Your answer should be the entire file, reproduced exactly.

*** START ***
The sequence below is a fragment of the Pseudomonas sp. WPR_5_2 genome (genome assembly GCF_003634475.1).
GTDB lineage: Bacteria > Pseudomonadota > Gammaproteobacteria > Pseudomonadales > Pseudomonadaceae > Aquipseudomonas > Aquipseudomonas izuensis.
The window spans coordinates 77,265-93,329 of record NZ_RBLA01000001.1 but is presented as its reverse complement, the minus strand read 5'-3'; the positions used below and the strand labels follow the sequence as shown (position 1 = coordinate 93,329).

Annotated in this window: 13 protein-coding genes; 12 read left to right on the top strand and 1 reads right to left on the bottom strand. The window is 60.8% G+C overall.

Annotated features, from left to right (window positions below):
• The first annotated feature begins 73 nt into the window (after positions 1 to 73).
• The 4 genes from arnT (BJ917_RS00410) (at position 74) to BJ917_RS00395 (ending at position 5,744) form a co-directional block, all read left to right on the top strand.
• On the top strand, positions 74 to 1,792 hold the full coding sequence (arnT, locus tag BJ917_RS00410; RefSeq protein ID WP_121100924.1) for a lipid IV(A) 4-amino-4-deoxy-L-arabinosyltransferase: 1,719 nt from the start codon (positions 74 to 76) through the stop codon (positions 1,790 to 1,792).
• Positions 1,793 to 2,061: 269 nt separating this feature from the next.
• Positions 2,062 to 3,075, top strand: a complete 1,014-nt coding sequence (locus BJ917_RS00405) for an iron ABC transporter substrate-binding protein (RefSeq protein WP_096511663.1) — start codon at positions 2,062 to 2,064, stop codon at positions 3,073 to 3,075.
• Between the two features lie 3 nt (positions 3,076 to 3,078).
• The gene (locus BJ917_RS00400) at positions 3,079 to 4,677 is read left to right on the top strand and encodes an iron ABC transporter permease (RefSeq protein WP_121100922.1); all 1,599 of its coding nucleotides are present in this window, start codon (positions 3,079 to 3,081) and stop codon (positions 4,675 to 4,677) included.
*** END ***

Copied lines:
The sequence below is a fragment of the Pseudomonas sp. WPR_5_2 genome (genome assembly GCF_003634475.1).
GTDB lineage: Bacteria > Pseudomonadota > Gammaproteobacteria > Pseudomonadales > Pseudomonadaceae > Aquipseudomonas > Aquipseudomonas izuensis.
The window spans coordinates 77,265-93,329 of record NZ_RBLA01000001.1 but is presented as its reverse complement, the minus strand read 5'-3'; the positions used below and the strand labels follow the sequence as shown (position 1 = coordinate 93,329).

Annotated in this window: 13 protein-coding genes; 12 read left to right on the top strand and 1 reads right to left on the bottom strand. The window is 60.8% G+C overall.

Annotated features, from left to right (window positions below):
• The first annotated feature begins 73 nt into the window (after positions 1 to 73).
• The 4 genes from arnT (BJ917_RS00410) (at position 74) to BJ917_RS00395 (ending at position 5,744) form a co-directional block, all read left to right on the top strand.
• On the top strand, positions 74 to 1,792 hold the full coding sequence (arnT, locus tag BJ917_RS00410; RefSeq protein ID WP_121100924.1) for a lipid IV(A) 4-amino-4-deoxy-L-arabinosyltransferase: 1,719 nt from the start codon (positions 74 to 76) through the stop codon (positions 1,790 to 1,792).
• Positions 1,793 to 2,061: 269 nt separating this feature from the next.
• Positions 2,062 to 3,075, top strand: a complete 1,014-nt coding sequence (locus BJ917_RS00405) for an iron ABC transporter substrate-binding protein (RefSeq protein WP_096511663.1) — start codon at positions 2,062 to 2,064, stop codon at positions 3,073 to 3,075.
• Between the two features lie 3 nt (positions 3,076 to 3,078).
• The gene (locus BJ917_RS00400) at positions 3,079 to 4,677 is read left to right on the top strand and encodes an iron ABC transporter permease (RefSeq protein WP_121100922.1); all 1,599 of its coding nucleotides are present in this window, start codon (positions 3,079 to 3,081) and stop codon (positions 4,675 to 4,677) included.